After perusing hundreds of food stalls, I finally settled for a $3 bowl of Laksa. It was a sixty-year-old recipe he’d learned from a master and he made each bowl separately with all natural ingredients.

His technique worked – the laksa tasted of the ocean and was delicious. The stall owner explained that cooking was his passion and he had started the stall when he retired from the stage. He and his friends – who I met – still got together on Thursdays and performed in Retirement Homes. He was also a very positive about England and its people, which was very refreshing.

Where the wild things are

Stepping off the shuttle bus to the Singapore Night Safari, S and I started our nighttime adventure with the walking tours, setting off down a dark path, through barely visible jungle into the unknown. All sorts of creatures lurked in the bushes and I was quite jumpy at times, especially when rats crept past, frogs jumped and lizards crawled.

The idea is that nocturnal animals are more energetic at nighttime and it was interesting to see their behaviour in the dark. At one point we were surrounded by wallabies, another time by fruit bats. There was also a dark cave that dripped water with nasty reptiles sleeping behind (thank God) glass cases.

On the walks we also saw civets, tigers, rhinos and deer… Plus sloth bears, invisible night squirrels and night pelicans (I still think the zoo man made this up as they looked more like pterodactyls). There was no crocodile though. We asked and were told “No, no crocodile.” When we later found an ’empty’ river marked Crocodile we figured his story checked out, but we didn’t hang around for too long!

Our first tram ride was a hilarious experience. We got on halfway round and our guide was quite bloodthirsty, explaining that “hyenas can run non-stop for 3km. They are also strong swimmers, so they will bite you until you fall down and die.” “Lions tend to ignore humans, but they will still rip you limb from limb if provoked.” Every animal then became a danger to humans, as we made up ways they could kill us… Including being sat on by a hippo until we die.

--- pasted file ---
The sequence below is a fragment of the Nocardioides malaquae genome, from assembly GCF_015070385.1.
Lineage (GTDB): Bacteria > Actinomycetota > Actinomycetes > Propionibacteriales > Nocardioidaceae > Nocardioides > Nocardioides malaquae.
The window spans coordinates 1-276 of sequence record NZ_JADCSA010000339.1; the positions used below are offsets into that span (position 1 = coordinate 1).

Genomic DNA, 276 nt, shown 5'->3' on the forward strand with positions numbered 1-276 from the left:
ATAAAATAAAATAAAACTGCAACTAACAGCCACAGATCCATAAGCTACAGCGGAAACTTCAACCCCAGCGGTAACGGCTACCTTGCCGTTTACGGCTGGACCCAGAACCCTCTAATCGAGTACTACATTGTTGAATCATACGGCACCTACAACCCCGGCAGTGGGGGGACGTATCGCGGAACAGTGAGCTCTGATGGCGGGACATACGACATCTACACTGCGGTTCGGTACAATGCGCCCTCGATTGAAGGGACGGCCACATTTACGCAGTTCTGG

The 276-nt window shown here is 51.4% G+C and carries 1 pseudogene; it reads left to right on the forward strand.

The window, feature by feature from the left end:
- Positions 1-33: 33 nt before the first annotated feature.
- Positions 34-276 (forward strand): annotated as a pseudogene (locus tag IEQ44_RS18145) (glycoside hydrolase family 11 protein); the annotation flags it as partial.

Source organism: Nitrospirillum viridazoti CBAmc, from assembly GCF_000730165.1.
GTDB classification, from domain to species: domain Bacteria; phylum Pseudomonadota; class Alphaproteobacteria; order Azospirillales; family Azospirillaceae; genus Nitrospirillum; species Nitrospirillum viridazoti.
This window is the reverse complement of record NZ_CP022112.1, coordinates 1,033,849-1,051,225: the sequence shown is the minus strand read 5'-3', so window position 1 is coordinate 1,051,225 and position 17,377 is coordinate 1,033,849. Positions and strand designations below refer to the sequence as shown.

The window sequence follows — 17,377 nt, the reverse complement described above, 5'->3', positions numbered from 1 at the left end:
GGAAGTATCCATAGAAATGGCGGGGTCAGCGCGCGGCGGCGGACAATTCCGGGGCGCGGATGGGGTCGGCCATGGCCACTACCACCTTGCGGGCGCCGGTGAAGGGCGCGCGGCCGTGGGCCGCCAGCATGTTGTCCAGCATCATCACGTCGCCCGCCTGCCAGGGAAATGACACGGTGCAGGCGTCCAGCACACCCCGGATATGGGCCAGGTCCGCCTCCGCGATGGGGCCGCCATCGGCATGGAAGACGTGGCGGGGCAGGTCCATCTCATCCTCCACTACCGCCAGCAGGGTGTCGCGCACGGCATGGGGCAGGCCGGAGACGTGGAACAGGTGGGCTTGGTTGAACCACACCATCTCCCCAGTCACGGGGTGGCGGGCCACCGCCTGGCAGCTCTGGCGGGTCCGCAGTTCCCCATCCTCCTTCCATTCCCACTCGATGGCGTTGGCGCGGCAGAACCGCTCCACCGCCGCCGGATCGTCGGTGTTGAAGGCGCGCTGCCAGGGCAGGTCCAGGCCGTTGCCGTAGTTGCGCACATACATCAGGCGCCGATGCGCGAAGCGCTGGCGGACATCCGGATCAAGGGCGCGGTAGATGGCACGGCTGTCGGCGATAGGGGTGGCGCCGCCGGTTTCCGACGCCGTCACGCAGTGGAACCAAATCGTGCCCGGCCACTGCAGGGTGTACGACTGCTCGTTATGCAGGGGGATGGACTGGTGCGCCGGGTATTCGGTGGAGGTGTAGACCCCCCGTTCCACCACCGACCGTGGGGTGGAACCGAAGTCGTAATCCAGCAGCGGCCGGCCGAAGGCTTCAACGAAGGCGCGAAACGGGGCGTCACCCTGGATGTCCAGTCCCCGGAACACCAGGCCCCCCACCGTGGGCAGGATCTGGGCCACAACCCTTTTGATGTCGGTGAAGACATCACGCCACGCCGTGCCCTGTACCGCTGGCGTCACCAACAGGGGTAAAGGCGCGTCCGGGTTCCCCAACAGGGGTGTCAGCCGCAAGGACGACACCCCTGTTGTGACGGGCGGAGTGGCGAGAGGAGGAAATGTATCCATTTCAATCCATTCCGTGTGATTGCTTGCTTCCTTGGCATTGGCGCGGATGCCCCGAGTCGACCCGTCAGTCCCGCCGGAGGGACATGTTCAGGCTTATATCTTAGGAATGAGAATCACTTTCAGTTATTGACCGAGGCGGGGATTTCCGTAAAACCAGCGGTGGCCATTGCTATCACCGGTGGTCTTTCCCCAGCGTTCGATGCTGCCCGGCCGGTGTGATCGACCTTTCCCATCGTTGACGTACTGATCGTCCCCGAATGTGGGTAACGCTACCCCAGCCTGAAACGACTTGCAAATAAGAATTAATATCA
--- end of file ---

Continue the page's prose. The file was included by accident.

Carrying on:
Just in time for the last animal show, we watched otters and raccoons recycle rubbish and an escaped Python dominate the stage and a poor Korean tourist’s neck.

Back on the almost empty tram, our new guide was far more positive and we had a much better view of the elephants and lions. The hippos had been asleep the first time, so as we rounded a corner I saw them, exclaiming “Yay hippos!” Which turned out to be buffalo… Hopefully I redeemed myself by remembering a male elephant was called a Chawang… We also saw a giraffe sitting down – which led us to ponder how giraffes sleep.

Returning to the city just before midnight, we finally found somewhere for dinner – a Thai restaurant open until 5.30am. The food was good, although there was no wine and they appeared to be playing Westlife’s Greatest Hits – quite bizarre.

In fact, the whole evening turned out to be “surreal, but nice”.